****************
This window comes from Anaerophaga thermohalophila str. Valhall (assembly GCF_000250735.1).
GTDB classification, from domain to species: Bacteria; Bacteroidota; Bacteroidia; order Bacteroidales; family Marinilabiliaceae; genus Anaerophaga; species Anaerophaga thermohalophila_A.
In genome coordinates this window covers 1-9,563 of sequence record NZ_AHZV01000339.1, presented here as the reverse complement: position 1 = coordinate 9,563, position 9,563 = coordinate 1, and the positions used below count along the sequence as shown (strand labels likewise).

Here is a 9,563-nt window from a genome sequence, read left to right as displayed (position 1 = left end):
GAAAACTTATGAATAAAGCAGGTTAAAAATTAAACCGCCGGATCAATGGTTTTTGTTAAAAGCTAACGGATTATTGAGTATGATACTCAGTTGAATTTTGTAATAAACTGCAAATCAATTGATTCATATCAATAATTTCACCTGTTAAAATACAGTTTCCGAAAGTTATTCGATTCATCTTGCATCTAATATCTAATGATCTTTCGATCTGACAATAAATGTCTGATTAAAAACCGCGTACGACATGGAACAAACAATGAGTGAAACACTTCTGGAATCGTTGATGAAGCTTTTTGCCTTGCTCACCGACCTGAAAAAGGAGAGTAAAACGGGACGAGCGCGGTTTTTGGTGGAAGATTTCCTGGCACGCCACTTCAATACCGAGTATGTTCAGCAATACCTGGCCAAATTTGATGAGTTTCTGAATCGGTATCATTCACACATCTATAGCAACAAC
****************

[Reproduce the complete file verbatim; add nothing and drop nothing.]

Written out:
This window comes from Anaerophaga thermohalophila str. Valhall (assembly GCF_000250735.1).
GTDB classification, from domain to species: Bacteria; Bacteroidota; Bacteroidia; order Bacteroidales; family Marinilabiliaceae; genus Anaerophaga; species Anaerophaga thermohalophila_A.
In genome coordinates this window covers 1-9,563 of sequence record NZ_AHZV01000339.1, presented here as the reverse complement: position 1 = coordinate 9,563, position 9,563 = coordinate 1, and the positions used below count along the sequence as shown (strand labels likewise).

Here is a 9,563-nt window from a genome sequence, read left to right as displayed (position 1 = left end):
GAAAACTTATGAATAAAGCAGGTTAAAAATTAAACCGCCGGATCAATGGTTTTTGTTAAAAGCTAACGGATTATTGAGTATGATACTCAGTTGAATTTTGTAATAAACTGCAAATCAATTGATTCATATCAATAATTTCACCTGTTAAAATACAGTTTCCGAAAGTTATTCGATTCATCTTGCATCTAATATCTAATGATCTTTCGATCTGACAATAAATGTCTGATTAAAAACCGCGTACGACATGGAACAAACAATGAGTGAAACACTTCTGGAATCGTTGATGAAGCTTTTTGCCTTGCTCACCGACCTGAAAAAGGAGAGTAAAACGGGACGAGCGCGGTTTTTGGTGGAAGATTTCCTGGCACGCCACTTCAATACCGAGTATGTTCAGCAATACCTGGCCAAATTTGATGAGTTTCTGAATCGGTATCATTCACACATCTATAGCAACAAC